Fighting to Inhale
In fact, Dolan is first to admit that competition, not water, is his real element. He proved it handily last month at the Olympic Swimming Trials in Indianapolis. On March 7, the 6'6", 180-lb. Ail-American won the 400-meter individual medley in the third-fastest time ever. Two days later, he took the 400-meter freestyle and, two days after that, posted the trials' only trifecta with a win in the 200 medley.
What made the triple all the more extraordinary is that Dolan, 20, suffers from allergies and exercise-induced asthma. In addition, he has an unusually narrow windpipe that allows him to take in just 20 percent as much oxygen with each breath as the average person. In January, after a practice session during which Dolan began hyperventilating and then passed out, he was sent to the emergency room—for the second time in six months. "Obviously it's scary," says Dolan, whose health was weakened by chronic overtraining. "But I am not going to let this hold me back in my racing."
He began swimming at age 5 in Arlington, Va., where his parents, Bill, now 52, a civil trial attorney, and Jef, 51, a communications professor at Marymount University, still live. "At first it was just for fun," says Dolan. But at 7, he followed his sister Kathleen, now 23 and a Catholic University law student, into club-team swimming.
Dolan, whose allergies caused him to wheeze and gasp for breath, was about 13 when diagnosed with exercise-induced asthma. As a child, he had such bad symptoms, says Jef, "we had to strip his room and get rid of his trophies. He couldn't have drapes or bookshelves—anything that would gather dust. We used to tease him about it. We said he lived like a monk because he was literally in this cell."
Since most of the drugs that might make it easier for him to breathe are banned under NCAA rules because they contain stimulants, Dolan has been forced to rely on an inhaler that opens air passages in the lungs by relaxing the muscles around the bronchial tubes. Dolan refuses, though, to let his health problems keep him from swimming. "It's something I can't control," he says. "So there's no sense in my stressing out."
His cavalier attitude about pushing himself worries his parents, "Tom does not have a well-developed sense of self-preservation" is the way his father puts it. His mother—recalling stories of him as a child "going down a hill at 90 miles an hour on his Hot Wheels"—is even blunter. "It's amazing to me," she says, "that he even lived to be an Olympian."
Dolan's determination to excel made him an honors student at Arlington's Yorktown High School and an area swimming sensation. Then, as a freshman at the University of Michigan, he won four gold medals at the 1994 U.S. Spring Nationals. In September '94, at the World Championships in Rome, Dolan stunned the swimming world by breaking the record for the 400-meter individual medley.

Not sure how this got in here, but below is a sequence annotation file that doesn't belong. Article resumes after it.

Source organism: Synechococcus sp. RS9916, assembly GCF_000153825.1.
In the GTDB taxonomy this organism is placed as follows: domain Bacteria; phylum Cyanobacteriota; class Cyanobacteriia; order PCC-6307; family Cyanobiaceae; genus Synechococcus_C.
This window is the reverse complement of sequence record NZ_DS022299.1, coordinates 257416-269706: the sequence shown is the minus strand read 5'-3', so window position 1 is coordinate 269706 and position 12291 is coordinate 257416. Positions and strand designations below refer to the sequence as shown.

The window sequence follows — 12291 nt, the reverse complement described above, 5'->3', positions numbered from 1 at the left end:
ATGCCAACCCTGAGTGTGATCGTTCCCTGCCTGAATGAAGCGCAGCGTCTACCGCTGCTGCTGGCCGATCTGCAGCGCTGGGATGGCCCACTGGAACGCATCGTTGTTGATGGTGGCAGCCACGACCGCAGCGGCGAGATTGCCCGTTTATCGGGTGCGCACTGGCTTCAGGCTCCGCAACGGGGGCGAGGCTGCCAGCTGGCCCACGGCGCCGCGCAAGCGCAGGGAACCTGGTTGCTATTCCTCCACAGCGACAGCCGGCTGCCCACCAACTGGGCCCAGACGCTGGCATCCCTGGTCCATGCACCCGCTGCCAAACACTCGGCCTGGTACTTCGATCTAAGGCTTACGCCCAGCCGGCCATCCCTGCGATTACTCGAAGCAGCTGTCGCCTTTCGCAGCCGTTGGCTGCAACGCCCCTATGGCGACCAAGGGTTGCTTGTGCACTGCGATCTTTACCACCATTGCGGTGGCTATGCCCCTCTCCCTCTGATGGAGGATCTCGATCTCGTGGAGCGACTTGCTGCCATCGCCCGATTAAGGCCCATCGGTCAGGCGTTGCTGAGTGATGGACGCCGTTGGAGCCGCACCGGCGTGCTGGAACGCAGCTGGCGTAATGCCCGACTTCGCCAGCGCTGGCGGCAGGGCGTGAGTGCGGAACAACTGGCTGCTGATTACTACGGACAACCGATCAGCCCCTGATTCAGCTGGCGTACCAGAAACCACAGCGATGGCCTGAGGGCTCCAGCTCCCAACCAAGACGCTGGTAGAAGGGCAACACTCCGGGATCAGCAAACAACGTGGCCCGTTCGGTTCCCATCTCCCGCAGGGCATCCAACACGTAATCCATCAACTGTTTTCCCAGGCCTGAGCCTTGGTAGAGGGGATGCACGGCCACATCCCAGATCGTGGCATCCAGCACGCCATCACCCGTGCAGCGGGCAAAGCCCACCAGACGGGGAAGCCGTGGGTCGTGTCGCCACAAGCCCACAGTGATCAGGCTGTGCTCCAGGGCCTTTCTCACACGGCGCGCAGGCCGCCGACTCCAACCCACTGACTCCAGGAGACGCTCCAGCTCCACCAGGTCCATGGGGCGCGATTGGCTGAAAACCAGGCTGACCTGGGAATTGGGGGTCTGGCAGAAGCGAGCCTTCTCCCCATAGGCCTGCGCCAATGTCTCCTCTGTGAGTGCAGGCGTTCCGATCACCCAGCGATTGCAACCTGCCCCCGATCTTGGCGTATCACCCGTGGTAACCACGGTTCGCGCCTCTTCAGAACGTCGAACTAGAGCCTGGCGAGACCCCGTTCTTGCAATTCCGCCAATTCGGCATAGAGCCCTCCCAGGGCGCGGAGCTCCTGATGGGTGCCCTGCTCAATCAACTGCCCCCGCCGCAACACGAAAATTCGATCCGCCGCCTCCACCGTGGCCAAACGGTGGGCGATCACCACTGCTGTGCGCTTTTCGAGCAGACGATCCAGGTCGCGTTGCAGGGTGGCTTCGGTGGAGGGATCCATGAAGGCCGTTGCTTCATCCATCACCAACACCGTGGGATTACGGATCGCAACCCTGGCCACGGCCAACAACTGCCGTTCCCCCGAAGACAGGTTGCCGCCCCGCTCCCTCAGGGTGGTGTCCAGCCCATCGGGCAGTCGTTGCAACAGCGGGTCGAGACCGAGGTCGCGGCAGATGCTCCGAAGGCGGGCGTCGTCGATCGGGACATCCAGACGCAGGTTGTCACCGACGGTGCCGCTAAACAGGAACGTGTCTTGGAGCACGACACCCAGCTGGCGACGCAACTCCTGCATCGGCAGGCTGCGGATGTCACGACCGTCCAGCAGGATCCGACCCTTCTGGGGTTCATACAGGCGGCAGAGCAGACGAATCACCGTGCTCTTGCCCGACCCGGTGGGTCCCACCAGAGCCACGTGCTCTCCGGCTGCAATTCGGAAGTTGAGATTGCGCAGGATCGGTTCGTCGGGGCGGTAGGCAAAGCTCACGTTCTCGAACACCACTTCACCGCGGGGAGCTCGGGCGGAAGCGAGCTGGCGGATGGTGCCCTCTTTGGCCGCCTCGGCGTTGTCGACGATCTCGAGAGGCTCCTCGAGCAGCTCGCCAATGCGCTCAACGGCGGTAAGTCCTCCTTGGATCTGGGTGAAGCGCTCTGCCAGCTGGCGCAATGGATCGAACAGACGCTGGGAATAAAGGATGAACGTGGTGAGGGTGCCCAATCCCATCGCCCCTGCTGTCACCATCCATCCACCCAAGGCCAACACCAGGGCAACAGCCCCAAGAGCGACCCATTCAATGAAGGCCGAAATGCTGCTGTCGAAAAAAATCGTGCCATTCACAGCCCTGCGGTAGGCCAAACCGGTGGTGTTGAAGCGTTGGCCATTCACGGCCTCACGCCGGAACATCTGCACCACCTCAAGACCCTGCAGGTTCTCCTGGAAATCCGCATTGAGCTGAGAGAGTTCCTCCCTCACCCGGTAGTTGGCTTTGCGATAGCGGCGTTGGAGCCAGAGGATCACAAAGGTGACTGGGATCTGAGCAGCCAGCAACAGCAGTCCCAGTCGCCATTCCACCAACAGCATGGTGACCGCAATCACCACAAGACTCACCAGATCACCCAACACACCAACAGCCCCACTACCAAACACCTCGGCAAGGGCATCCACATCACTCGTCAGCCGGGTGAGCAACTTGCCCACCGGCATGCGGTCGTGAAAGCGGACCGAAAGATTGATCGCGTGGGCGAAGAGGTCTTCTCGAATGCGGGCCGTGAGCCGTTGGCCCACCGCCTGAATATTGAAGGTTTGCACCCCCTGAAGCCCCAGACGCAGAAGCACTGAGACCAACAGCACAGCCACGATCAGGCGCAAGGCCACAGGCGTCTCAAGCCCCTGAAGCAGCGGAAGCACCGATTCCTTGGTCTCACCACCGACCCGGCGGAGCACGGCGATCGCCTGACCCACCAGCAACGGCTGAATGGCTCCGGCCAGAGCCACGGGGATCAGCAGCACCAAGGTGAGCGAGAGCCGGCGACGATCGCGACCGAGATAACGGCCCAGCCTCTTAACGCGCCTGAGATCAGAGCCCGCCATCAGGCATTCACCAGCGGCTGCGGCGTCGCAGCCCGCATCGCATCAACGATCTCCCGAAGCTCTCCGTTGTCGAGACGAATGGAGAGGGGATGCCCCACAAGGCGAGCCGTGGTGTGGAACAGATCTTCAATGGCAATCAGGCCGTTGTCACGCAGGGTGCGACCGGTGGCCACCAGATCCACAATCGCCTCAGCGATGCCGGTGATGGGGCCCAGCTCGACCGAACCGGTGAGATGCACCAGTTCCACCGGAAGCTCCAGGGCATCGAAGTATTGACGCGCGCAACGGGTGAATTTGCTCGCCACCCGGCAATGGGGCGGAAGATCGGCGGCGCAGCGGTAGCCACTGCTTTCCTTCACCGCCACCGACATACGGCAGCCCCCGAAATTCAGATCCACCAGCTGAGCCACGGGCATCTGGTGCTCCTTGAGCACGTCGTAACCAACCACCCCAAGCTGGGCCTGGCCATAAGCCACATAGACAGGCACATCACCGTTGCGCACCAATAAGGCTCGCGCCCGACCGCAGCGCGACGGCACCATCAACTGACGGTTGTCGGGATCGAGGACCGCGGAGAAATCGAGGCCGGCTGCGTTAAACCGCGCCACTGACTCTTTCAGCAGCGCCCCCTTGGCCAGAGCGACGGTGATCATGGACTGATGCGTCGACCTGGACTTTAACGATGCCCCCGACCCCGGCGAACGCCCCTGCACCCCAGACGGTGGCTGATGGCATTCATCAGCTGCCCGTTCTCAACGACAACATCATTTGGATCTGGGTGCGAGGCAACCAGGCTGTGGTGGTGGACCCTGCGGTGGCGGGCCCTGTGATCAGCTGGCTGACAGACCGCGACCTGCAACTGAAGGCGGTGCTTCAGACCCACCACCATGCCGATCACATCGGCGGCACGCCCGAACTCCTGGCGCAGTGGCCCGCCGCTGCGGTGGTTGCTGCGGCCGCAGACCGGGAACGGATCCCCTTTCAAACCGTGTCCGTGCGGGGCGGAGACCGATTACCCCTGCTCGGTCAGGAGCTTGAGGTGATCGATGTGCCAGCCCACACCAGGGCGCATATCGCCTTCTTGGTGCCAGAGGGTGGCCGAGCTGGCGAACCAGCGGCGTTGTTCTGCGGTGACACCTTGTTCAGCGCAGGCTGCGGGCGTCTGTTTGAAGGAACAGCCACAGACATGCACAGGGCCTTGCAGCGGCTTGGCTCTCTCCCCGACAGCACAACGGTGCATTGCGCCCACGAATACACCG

In preparation for this year's Olympic Trials, he and his Michigan coach Jon Urbanchek designed an ambitious—too ambitious, it turned out—program that called for Dolan to swim 12 miles a day. "In a nutshell," he says, "I was overtraining." And his body knew it. Exhausted, he cut back to four miles. By mid-February, Dolan still wasn't in top form and came in 10th at the Big Ten championships in a preliminary heat of the 500-yard freestyle. That made his heroics three weeks later in Indianapolis even more remarkable. "In some cases, pressure hinders an athlete," says Urbanchek. "But Tom thrives on it. The bigger the meet, the bigger the swim."
When Dolan isn't swimming, he's listening to rap music in his apartment with roommate and fellow Olympian John Piersma. Nicknamed MC Mass Confusion, Dolan is a devoted rap fan with a special fondness for Ice Cube, Tupac Shakur and Dr. Dre. As for his relationship with Claudia Franco, 20, a Spanish Olympian who swims for Stanford (the pair met in December while training in Colorado), he says, "It's at the point where we talk on the phone every night. Some conversations are four hours long."
Mostly, though, Dolan is all business, either preparing for the Atlanta Games or thinking about them. "Winning an Olympic medal is every kid's dream," he says. But medaling is not really what moves him. "My dad says I'm a throwback," Dolan has said. "I just want to race. Me against you."
FANNIE WEINSTEIN in Ann Arbor
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